Austria beefs up border controls, expecting a massive migrant influx

Austria beefs up border controls, expecting a massive migrant influx
By Euronews
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Austria has begun construction work at the Brenner Pass Alpine crossing with Italy. Officially there are no plans for a border fence right now.

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Austria has begun construction work at the Brenner Pass Alpine crossing with Italy.

Officially there are no plans for a border fence right now. A migrant control centre is said to be being built.

But some believe a barrier at this key crossing is just a matter of time.

Austria to clampdown on migrants at Brenner Pass https://t.co/1PuyhBXRhVpic.twitter.com/mxdnEc46B6

— Reuters TV (@ReutersTV) 12 avril 2016

On the Italian side of the border, local councillor Giovanni Pederzini accused Austria of trying to force the hand of its neighbour into stopping the migrants before they reach the Brenner Pass.

For Italy is set to become the frontline for the migrant influx into Europe this summer.

On Monday alone, its coastguard said it rescued 1,850 migrants from the sea off the Sicilian coast as calmer weather encourages more people to try to make the perilous journey from North Africa.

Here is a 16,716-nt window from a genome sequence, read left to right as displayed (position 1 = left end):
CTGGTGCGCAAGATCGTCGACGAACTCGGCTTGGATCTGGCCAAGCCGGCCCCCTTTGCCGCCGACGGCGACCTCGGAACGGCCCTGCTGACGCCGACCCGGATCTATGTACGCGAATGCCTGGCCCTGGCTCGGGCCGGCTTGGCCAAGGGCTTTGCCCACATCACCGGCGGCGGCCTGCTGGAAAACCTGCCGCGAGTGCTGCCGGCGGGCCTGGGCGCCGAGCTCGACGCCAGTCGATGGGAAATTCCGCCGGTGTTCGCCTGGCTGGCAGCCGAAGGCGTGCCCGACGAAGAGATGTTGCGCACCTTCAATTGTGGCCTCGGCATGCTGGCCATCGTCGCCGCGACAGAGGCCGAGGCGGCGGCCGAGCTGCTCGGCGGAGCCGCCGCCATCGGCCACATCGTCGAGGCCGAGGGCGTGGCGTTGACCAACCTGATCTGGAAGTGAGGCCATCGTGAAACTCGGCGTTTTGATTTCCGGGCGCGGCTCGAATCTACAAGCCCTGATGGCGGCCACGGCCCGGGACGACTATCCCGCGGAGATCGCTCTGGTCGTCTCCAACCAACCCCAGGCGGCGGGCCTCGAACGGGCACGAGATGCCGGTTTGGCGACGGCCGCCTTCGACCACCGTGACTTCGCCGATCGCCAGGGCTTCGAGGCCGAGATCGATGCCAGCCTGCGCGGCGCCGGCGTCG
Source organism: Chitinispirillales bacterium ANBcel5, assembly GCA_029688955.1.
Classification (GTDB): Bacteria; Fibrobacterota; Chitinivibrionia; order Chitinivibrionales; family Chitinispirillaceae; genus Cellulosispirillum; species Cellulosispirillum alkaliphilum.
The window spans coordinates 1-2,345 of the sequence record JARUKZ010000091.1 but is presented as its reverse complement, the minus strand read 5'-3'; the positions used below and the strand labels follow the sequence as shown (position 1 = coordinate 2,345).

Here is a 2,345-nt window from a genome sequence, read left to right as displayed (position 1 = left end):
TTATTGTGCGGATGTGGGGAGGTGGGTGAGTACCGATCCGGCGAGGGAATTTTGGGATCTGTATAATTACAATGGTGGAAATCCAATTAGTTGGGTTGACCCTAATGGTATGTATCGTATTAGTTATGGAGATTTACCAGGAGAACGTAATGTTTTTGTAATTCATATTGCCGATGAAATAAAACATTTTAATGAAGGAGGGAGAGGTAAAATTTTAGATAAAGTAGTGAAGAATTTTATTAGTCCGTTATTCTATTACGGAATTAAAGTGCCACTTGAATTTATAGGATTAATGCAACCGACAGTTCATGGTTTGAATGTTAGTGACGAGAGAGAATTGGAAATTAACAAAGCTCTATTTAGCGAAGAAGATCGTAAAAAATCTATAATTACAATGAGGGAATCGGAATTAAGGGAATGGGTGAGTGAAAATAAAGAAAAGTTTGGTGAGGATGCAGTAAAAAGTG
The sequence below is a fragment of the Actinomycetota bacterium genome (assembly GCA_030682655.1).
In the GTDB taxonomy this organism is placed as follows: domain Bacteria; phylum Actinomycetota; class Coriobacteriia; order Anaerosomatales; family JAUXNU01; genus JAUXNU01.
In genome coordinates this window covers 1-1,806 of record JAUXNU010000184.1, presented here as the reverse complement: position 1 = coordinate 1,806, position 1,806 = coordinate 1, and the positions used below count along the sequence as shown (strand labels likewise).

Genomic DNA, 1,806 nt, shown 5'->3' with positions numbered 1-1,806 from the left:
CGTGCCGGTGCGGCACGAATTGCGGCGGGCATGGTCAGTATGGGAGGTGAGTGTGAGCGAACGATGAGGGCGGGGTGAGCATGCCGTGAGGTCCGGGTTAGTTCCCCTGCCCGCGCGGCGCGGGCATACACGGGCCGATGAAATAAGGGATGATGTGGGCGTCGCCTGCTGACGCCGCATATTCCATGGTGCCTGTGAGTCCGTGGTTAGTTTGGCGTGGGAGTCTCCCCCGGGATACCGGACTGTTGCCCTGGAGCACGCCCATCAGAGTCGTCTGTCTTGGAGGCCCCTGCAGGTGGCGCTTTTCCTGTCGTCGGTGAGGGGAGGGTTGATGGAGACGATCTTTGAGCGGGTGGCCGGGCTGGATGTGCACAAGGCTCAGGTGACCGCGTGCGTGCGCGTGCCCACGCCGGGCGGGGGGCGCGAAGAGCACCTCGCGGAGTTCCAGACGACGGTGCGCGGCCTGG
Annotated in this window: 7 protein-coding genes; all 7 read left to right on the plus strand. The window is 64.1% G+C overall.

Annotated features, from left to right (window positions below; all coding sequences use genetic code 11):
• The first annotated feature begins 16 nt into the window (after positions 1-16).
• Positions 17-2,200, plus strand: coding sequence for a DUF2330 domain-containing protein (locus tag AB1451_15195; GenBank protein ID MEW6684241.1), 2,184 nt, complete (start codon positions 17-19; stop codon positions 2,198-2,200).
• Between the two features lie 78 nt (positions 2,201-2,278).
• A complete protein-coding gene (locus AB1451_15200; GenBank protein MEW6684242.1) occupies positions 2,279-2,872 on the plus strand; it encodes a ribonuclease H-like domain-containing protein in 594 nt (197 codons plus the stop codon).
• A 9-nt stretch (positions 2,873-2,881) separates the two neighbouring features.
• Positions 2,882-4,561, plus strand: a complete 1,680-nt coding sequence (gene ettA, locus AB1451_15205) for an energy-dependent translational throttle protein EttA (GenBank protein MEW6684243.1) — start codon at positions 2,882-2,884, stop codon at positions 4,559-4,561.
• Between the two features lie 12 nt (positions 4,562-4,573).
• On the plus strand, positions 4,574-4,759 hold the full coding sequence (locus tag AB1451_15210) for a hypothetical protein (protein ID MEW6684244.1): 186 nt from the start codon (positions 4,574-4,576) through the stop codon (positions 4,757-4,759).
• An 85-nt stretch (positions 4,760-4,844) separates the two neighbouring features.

Austria fears huge numbers streaming north through Italy, hence its Brenner Pass building work about which the European Commission has expressed concern.

Austria will introduce tougher border controls at the crossing from June 1 at the latest as part of its tough response to the EU migrant crisis, Defence Minster Hans Peter Doskozil said on Tuesday.

With Balkan border closures and the EU’s deal to deport illegal new arrivals to Turkey, the plight of tens of thousands of migrants and refugees stuck in Greece gets more difficult by the day.

"I thought we would find mercy in #Europe but it's even harder for us than it was in #Syria" https://t.co/4tv9Thvaxtpic.twitter.com/6HZ412LhBv

— MSF International (@MSF) 12 avril 2016

Hundreds at the Idomeni border crossing are now leaving – taking buses to reception centres provided by Greek authorities. Sunday’s violent clashes with Macedonian police have led many to believe there is no point in staying.

Many more though are staying put, desperate for a breakthrough that would make their dreams of a new life in Europe finally come true.

At #Idomeni, Greece about 11,000 people have been sleeping for weeks in dismal conditions https://t.co/jBdsPCV0MLpic.twitter.com/BNThpUTvlj

— UN Refugee Agency (@Refugees) 12 avril 2016

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